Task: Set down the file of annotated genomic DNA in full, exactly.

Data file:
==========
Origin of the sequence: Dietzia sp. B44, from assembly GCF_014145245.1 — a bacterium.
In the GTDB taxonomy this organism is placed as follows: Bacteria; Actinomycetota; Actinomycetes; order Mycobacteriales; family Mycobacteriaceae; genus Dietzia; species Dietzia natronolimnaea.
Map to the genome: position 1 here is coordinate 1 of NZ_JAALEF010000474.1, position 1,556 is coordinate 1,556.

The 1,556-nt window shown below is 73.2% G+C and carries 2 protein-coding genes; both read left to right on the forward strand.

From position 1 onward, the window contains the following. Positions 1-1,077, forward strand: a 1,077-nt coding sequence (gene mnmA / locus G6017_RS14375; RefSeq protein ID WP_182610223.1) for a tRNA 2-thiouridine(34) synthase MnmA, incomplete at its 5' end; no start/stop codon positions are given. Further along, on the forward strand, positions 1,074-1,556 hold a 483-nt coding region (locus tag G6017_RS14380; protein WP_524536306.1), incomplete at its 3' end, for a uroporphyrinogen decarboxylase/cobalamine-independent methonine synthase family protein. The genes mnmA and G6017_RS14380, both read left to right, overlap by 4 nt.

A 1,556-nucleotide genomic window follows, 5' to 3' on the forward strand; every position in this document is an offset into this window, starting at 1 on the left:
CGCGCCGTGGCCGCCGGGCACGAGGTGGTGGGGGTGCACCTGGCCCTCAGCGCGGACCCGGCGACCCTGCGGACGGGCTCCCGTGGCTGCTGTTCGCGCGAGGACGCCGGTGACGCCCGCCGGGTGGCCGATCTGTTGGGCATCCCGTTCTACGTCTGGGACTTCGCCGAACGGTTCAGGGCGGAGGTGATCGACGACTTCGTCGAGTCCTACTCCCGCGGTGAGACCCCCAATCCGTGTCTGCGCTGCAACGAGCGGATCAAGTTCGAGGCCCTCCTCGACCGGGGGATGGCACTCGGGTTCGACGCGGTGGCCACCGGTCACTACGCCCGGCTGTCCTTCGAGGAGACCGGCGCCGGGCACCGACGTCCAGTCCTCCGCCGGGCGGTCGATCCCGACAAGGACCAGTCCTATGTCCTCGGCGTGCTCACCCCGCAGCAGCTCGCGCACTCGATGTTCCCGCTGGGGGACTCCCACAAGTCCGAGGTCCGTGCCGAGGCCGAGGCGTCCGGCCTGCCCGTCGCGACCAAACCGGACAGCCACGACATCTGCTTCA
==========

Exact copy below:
Origin of the sequence: Dietzia sp. B44, from assembly GCF_014145245.1 — a bacterium.
In the GTDB taxonomy this organism is placed as follows: Bacteria; Actinomycetota; Actinomycetes; order Mycobacteriales; family Mycobacteriaceae; genus Dietzia; species Dietzia natronolimnaea.
Map to the genome: position 1 here is coordinate 1 of NZ_JAALEF010000474.1, position 1,556 is coordinate 1,556.

The 1,556-nt window shown below is 73.2% G+C and carries 2 protein-coding genes; both read left to right on the forward strand.

From position 1 onward, the window contains the following. Positions 1-1,077, forward strand: a 1,077-nt coding sequence (gene mnmA / locus G6017_RS14375; RefSeq protein ID WP_182610223.1) for a tRNA 2-thiouridine(34) synthase MnmA, incomplete at its 5' end; no start/stop codon positions are given. Further along, on the forward strand, positions 1,074-1,556 hold a 483-nt coding region (locus tag G6017_RS14380; protein WP_524536306.1), incomplete at its 3' end, for a uroporphyrinogen decarboxylase/cobalamine-independent methonine synthase family protein. The genes mnmA and G6017_RS14380, both read left to right, overlap by 4 nt.

A 1,556-nucleotide genomic window follows, 5' to 3' on the forward strand; every position in this document is an offset into this window, starting at 1 on the left:
CGCGCCGTGGCCGCCGGGCACGAGGTGGTGGGGGTGCACCTGGCCCTCAGCGCGGACCCGGCGACCCTGCGGACGGGCTCCCGTGGCTGCTGTTCGCGCGAGGACGCCGGTGACGCCCGCCGGGTGGCCGATCTGTTGGGCATCCCGTTCTACGTCTGGGACTTCGCCGAACGGTTCAGGGCGGAGGTGATCGACGACTTCGTCGAGTCCTACTCCCGCGGTGAGACCCCCAATCCGTGTCTGCGCTGCAACGAGCGGATCAAGTTCGAGGCCCTCCTCGACCGGGGGATGGCACTCGGGTTCGACGCGGTGGCCACCGGTCACTACGCCCGGCTGTCCTTCGAGGAGACCGGCGCCGGGCACCGACGTCCAGTCCTCCGCCGGGCGGTCGATCCCGACAAGGACCAGTCCTATGTCCTCGGCGTGCTCACCCCGCAGCAGCTCGCGCACTCGATGTTCCCGCTGGGGGACTCCCACAAGTCCGAGGTCCGTGCCGAGGCCGAGGCGTCCGGCCTGCCCGTCGCGACCAAACCGGACAGCCACGACATCTGCTTCA